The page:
My post yesterday on Jerry Falwell's death was more of an announcement of fact that an examination of either Jerry Falwell or my thoughts and feelings on his passing. This was due to the fact that I was having a great deal of trouble figuring out what, exactly, my thoughts and feelings were on his passing.
Just a few hours after I learned that Rev. Falwell was dead, I learned that two very good friends of my in-laws were involved in a terrible car crash just three miles from their son's graduation ceremony in Connecticut. The mother was killed and the father will never walk again.
When death comes after a long illness or at great age, it doesn't decrease our sorrow even if it does decrease the shock. Just like my all those who knew my family friends traveling to Connecticut, the friends and family of Rev. Falwell were undoubtedly shocked and profoundly saddened to learn that Rev. Falwell was gone.
Many people around the Liberal Blogosphere rejoiced upon hearing that Jerry Falwell was dead. Many illusions to the movie "The Wizard of Oz" were made. I get that. This man harbored great hatred for people like me and people I love. He was a hateful bigot. People had no problem calling him out on that and noting that the world was a better place without him. I get that too.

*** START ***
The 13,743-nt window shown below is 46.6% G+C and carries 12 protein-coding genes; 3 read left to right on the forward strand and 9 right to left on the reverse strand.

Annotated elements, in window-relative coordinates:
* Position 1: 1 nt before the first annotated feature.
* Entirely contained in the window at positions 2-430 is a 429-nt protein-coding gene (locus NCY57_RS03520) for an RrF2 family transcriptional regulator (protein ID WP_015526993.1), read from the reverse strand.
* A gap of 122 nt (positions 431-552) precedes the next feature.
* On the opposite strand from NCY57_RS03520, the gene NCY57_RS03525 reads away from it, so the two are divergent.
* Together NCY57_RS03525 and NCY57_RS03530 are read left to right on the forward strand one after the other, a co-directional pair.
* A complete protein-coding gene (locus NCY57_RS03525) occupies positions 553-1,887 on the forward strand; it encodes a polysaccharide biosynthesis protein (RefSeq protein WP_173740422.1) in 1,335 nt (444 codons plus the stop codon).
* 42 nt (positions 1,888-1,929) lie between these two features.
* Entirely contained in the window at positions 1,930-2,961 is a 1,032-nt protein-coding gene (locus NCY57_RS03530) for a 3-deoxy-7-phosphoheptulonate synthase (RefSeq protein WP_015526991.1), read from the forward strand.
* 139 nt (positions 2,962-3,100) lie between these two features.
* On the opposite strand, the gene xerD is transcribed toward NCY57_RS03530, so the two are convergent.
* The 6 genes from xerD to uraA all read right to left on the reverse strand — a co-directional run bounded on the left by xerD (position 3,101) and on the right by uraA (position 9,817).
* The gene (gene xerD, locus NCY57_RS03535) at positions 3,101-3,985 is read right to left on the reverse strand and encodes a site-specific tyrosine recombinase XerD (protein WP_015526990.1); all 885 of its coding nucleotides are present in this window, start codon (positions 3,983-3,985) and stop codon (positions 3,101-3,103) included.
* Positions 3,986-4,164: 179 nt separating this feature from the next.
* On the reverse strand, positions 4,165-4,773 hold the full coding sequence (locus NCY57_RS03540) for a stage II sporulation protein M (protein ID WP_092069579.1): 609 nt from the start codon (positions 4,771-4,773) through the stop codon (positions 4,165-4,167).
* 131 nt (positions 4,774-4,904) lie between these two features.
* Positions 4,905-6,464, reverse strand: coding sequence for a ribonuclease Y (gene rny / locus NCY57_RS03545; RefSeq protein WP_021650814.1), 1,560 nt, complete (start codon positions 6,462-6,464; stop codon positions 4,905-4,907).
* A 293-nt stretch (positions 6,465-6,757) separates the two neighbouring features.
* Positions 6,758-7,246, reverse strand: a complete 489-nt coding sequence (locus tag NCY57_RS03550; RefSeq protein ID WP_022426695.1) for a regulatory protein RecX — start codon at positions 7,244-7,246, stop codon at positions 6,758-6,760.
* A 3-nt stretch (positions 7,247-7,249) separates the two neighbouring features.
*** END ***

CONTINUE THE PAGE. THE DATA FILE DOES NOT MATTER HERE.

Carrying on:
Other people were quick to mumble things about sympathy for the family and left it at that. Some people took a middle ground, noting that the world was a better place without Jerry Falwell but they expressed sympathy for the family.
I don't know which approach is the correct one - let alone the right one.
It is a disservice to history to gloss over the hatred and bigotry that this man brought into politics, society, and religion. At the same time, it is unseemly to be gleeful about this - or any - person's death. Our counterparts on the Right have no problem wishing death on those who they disagree with. They have no problems taking great pleasure in the deaths of their opponents, gleefully telling us how sure they are that all dead liberals go to hell. We should not be like them.
I've had a hard time feeling anything about Jerry Falwell's death. I feel no sadness. I feel no sense of loss. No sorrow, no regret. Nothing. On an intellectual level, I realize that his being gone is a 'good' thing.
In the end, I'm simply going to say this: Jerry Falwell's passing provides us an opportunity to remind people how much of a bad man that he was and how his movement and his allies have poisoned our country.
I'll leave it at that...